Unhelpful Things Christians Say

Unhelpful Things Christians Say

Now those who were scattered because of the persecution that arose over Stephen traveled as far as Phoenicia and Cyprus and Antioch . . . And the hand of the Lord was with them, and a great number who believed turned to the Lord. Acts 11:19-21

Often, in the midst of painful trials, well-meaning Christians attempt to comfort the one going through the trial with some hopeful promise of the future. God will turn this pain and misery into something good. You’ll see. The intended comforter believes that if the one suffering could just see the big picture, it would lessen the pain right now. The problem of course, is that painful trials don’t always lead to something better. Sometimes pain begets more pain. Sometimes the addict doesn’t find recovery and sometimes he dies in his addiction. Sometimes, there is no fairy tale ending.

God certainly can take a disaster and redeem it, turning tragedy into something beautiful. That’s exactly what happened in today’s passage. In the story, Luke reflected on the stoning of Stephen and the persecution of the church. Because of that persecution, Christ’s followers were scattered, taking the gospel with them. In their obedience, the disciples took Christ’s message of repentance to places it never would have gone if the persecution hadn’t taken place. God took a horrible event and redeemed it for tremendous good.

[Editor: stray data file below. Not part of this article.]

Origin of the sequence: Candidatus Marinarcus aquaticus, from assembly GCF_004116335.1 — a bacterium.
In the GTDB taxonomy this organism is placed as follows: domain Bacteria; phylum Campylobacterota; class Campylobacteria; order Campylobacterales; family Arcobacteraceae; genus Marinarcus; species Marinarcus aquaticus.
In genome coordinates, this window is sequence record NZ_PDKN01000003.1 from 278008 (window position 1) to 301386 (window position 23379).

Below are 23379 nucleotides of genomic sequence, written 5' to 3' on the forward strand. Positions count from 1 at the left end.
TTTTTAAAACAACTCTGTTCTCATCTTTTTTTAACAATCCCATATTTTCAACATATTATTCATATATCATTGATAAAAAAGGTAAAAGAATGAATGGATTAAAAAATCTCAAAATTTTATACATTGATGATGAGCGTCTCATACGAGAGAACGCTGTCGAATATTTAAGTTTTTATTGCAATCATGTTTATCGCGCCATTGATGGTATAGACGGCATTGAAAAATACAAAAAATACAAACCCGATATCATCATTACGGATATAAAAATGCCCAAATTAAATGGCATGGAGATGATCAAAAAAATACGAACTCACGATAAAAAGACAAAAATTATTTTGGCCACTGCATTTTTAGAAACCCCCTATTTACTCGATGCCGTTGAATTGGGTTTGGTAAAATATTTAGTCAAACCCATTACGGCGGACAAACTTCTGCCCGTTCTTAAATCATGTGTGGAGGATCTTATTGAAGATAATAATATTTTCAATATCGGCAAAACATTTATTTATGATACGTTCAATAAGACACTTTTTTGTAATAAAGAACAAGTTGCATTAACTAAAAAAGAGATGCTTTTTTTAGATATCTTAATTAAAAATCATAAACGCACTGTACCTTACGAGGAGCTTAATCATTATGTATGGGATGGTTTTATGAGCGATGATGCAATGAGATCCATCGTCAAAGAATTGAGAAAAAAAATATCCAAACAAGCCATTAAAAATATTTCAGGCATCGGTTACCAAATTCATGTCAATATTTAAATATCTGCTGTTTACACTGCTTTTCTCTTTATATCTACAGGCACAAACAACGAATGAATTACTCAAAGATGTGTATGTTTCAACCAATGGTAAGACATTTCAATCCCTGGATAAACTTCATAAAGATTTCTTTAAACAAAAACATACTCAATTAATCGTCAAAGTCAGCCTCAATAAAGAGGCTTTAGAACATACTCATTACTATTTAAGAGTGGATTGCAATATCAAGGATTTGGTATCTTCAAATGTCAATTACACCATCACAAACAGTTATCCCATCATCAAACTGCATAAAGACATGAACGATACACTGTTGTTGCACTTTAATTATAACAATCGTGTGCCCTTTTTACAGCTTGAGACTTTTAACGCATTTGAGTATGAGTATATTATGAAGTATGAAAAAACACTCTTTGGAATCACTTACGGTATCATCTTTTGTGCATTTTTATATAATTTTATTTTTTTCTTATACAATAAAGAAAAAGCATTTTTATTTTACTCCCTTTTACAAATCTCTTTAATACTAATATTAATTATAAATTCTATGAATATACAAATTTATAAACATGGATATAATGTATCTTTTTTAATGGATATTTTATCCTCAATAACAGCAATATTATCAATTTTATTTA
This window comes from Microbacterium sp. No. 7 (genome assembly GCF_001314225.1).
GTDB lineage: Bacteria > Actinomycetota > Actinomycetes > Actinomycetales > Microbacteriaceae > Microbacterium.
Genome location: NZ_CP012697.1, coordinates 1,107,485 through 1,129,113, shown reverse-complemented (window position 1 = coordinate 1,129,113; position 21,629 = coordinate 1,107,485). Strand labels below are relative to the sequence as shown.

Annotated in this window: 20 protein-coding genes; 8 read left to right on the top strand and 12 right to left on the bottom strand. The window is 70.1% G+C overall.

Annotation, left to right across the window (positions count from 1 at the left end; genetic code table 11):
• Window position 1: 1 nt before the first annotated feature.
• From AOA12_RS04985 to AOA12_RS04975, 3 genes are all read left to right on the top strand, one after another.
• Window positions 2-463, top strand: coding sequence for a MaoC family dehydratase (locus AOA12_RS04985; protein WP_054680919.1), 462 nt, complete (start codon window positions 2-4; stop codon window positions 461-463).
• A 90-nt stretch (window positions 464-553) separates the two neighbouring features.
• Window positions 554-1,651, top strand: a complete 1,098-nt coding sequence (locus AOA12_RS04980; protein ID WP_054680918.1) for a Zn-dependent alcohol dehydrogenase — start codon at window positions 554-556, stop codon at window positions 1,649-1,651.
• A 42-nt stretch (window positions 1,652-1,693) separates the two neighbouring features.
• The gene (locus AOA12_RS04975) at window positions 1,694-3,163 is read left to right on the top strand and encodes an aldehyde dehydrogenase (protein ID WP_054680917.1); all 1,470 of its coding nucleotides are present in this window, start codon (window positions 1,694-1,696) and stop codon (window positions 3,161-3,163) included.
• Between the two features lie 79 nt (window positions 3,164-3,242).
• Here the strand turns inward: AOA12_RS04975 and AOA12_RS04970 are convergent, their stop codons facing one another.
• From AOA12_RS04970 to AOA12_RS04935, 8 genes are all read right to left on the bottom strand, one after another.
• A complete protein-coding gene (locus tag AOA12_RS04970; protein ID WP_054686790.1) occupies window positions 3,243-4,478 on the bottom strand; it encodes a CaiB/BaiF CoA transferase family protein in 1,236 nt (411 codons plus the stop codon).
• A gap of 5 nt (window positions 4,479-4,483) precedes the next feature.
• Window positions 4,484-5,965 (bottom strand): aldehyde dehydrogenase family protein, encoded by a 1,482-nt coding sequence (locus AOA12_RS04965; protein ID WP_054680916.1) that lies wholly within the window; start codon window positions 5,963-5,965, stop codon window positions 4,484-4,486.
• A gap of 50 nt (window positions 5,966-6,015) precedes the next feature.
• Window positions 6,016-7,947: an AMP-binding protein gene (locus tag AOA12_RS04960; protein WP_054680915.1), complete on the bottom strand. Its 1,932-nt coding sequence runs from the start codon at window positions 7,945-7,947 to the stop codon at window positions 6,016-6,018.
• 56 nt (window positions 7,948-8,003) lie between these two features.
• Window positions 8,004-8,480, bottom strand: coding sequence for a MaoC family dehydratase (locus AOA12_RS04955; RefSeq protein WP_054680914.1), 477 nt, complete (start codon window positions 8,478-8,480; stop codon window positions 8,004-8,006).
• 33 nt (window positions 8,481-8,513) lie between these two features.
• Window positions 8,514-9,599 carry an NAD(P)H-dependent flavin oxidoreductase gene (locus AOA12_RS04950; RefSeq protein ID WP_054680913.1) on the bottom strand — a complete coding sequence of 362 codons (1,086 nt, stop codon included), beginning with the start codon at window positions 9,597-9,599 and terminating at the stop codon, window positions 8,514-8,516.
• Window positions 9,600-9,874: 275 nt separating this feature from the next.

In our pain, we all wish for restoration and redemption. Is there something we can do to affect the outcome? Today’s passage says that we can. If those disciples had abandoned their faith when persecuted, the gospel would not have been spread. It was only through their radical obedience that God worked his plan of redemption.

This is what determines my future – whether I follow God’s will or not. For those who love God all things work together for good (Romans 8:28). In my addiction, had I refused repentance and continued down my own path, I would have only wrought more destruction. In turning and following God – though I do it imperfectly – he has transformed my disaster into something good.

God can and will turn our trial into something good, but often that depends on our response to that trial. If we desire redemption, we have only one choice – to follow the only one who is capable of such a transformation. We may not get the outcome we think we want, but in radically following God, he leads us to life, joy, and peace.

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